Skills development a nd employment equity The preceding section provided an overview of the employed labour force. Skills development and employment equity are two areas in which well-established policies are implemented aiming to improve the quantity and quality of employment. In the case of skills development policies through the better equipment of workers for the demands of the labour market and the changing economic environment, and in the case of employment equity through the better alignment of employment opportunities with the composition of the labour force. In both areas data collection and reporting mechanisms have been developed that are used to monitor progress in the achievement of objectives. A number of relevant indicators are listed in Annex II8.

Unemployment Stats SA uses the strict definition of unemployment as its official definition. Accordingly, the unemployed are those people within the economically active population who: (a) (b) (c)

did not work during the seven days prior to the interview want to work and are available to start work within a week of the interview have taken active steps to look for work or to start some form of self-employment in the four weeks prior to the interview.

In the alternative, expanded definition of unemployment criterion (c) is dropped9. The importance of considering both definitions is evident from the difference in the number of unemployed according to each definition. Following the official definition, the number of unemployed people is 4.8 million, while the expanded definition results in 7.9 million unemployed people. Given the definition of the active population (employed and unemployed), the definition of unemployment also affects the size of the Comparative labour statistics, Survey of employment and earnings in selected industries (December 2002), Statistics South Africa, Pretoria, March 2003.

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For a detailed account of objectives, indicators and targets of skills development policies see e.g. National Skills Development Strategy, Implementation Report April 2001 to March 2002, Department of Labour, Pretoria, September 2002. Employment equity policies are detailed in Commission for Employment Equity, Annual Report 2002, Department of Labour, Pretoria, April 2003.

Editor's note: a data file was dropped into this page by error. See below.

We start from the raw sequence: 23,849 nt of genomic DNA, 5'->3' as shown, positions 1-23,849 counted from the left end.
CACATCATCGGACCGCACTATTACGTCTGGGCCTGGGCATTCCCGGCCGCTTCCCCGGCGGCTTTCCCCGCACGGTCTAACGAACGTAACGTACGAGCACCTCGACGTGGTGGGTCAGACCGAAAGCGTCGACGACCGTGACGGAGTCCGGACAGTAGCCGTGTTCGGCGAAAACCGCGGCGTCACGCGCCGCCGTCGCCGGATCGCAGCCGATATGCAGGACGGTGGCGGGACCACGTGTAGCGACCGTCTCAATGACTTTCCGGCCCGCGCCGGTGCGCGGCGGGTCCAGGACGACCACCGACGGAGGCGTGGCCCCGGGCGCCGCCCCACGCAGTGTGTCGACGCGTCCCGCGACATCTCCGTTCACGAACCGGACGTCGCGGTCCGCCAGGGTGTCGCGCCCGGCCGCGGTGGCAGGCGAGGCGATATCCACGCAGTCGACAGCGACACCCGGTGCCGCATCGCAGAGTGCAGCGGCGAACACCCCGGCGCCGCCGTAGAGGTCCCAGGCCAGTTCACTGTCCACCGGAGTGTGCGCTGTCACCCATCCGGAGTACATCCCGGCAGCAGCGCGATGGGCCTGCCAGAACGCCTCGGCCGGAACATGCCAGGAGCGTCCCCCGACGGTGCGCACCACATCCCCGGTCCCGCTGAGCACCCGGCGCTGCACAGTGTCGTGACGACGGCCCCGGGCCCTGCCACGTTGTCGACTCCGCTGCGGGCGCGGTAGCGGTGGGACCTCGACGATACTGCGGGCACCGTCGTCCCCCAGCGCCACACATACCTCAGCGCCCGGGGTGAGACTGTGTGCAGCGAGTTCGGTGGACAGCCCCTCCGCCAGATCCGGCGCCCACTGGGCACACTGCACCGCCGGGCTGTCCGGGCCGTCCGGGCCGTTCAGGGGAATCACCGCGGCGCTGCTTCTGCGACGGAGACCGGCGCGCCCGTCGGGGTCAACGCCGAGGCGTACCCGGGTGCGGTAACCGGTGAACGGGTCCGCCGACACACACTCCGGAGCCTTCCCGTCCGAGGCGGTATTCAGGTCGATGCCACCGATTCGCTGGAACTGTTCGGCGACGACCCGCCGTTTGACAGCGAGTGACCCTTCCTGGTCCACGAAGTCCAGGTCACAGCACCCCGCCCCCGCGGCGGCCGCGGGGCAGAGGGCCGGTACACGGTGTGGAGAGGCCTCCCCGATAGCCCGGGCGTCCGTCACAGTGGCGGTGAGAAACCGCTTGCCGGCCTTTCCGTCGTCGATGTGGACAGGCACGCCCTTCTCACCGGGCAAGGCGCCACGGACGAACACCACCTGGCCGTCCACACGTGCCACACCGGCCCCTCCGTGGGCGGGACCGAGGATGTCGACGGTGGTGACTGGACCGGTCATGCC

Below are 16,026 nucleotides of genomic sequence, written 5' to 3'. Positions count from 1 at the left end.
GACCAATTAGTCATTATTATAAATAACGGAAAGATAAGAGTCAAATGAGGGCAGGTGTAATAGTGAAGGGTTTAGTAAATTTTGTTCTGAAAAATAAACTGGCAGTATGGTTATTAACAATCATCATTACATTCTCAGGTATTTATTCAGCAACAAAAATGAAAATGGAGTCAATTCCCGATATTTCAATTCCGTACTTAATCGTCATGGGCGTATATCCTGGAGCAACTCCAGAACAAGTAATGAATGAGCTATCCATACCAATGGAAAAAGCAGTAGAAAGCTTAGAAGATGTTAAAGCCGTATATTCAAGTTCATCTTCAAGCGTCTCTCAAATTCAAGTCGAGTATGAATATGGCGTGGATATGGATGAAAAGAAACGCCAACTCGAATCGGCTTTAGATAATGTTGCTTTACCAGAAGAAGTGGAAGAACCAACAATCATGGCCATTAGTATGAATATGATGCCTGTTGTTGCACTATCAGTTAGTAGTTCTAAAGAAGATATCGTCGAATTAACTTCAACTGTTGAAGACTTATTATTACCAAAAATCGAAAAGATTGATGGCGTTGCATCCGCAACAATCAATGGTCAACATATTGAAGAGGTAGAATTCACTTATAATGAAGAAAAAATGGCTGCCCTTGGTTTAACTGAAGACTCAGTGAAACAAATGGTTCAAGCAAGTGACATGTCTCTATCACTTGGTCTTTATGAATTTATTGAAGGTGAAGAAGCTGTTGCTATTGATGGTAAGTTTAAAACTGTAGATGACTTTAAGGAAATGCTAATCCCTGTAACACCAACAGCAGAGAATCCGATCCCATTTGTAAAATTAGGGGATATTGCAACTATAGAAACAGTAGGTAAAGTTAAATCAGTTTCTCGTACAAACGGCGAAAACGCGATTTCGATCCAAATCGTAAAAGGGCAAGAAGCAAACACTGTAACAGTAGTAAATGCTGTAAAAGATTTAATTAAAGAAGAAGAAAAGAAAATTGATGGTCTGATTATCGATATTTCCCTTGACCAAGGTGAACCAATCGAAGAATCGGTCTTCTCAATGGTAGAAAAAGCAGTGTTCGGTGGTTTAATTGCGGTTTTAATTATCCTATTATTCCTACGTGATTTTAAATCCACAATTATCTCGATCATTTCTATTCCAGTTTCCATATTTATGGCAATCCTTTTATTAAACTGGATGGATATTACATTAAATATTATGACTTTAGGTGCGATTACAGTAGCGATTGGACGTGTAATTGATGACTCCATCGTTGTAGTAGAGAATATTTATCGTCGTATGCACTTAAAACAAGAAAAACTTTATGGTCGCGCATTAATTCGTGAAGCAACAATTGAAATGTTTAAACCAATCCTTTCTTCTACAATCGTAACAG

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Both the official (strict) and the expanded definition are in accordance with the relevant resolution of the International Conference of Labour Statisticians which is approved by the International Labour Organisation (ILO).

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Labour Market Review, September 2003 labour force and the labour force participation rate (Annex I shows the main labour market indicators according to both definitions). The strict definition of unemployment results in a relatively low size of the labour force and a relatively low unemployment rate (relative in comparison with the expanded definition). The sensitivity of unemployment rates to the definition of unemployment is one reason why some analysts prefer to focus on employment or labour absorption rates (the number of employed people divided by the population of working age see Annex I). Drawback of this focus is that no information is considered concerning the size of the population unwilling or unable to work, e.g. full-time homemakers and students. In terms of the composition of the unemployed, the most affected groups are people between 25-34 years of age, women and ‘Africans’. The overall unemployment rate for women, for example (official definition) is 34.7 per cent in the most recent labour force survey, compared with 26.8 per cent for men (Annex III). Similarly, the unemployment rate for ‘Africans’ is 36.8 per cent, compared with 14.1 per cent for ‘Others’. In terms of provinces, the most affected provinces are Limpopo, KwaZuluNatal, Eastern Cape and North-West.

Labour centres a nd services for the unemployed High unemployment rates are an indictment on job creation efforts in the country. Many people who lose jobs become clients of the Department of Labour, which provides services that include registration as job seekers, counselling, training and unemployment insurance. The ultimate objective of these services is to assist people in gaining re-entry into the world of work. Labour centres are the entry point for the provision of services, and such centres are active in each province. Annex III lists a number of indicators that are relevant in this context. These include the number of registered job seekers, the number of people trained, job placements and the number of beneficiaries of the Unemployment Insurance Fund. Between 1999 and 2001, the number of registered job seekers was on a strong downward trend, which seems in contradiction with the continuous high level of unemployment in the country. Furthermore, the composition of registered job seekers shows that only a small proportion has attained an advanced educational level (Figure 3), suggesting that labour centres predominantly cater for the less highly skilled. Both observations may relate to popular perceptions among job seekers focusing exclusively on the placement function of labour centres, and ignoring services in other areas such as the provision of information relevant to employment opportunities including self-employment, training and so on.

Fi g u r e 3 Reg i st e red job seek ers b y e d uc a tio nal a ttainme nt seekers 1 200

1 000

All 800 Special school Under standard 6 600 Standard 6-7 Standard 8-9 400

Standard 10 Higher than standard 10

200

0 1999

2000

2001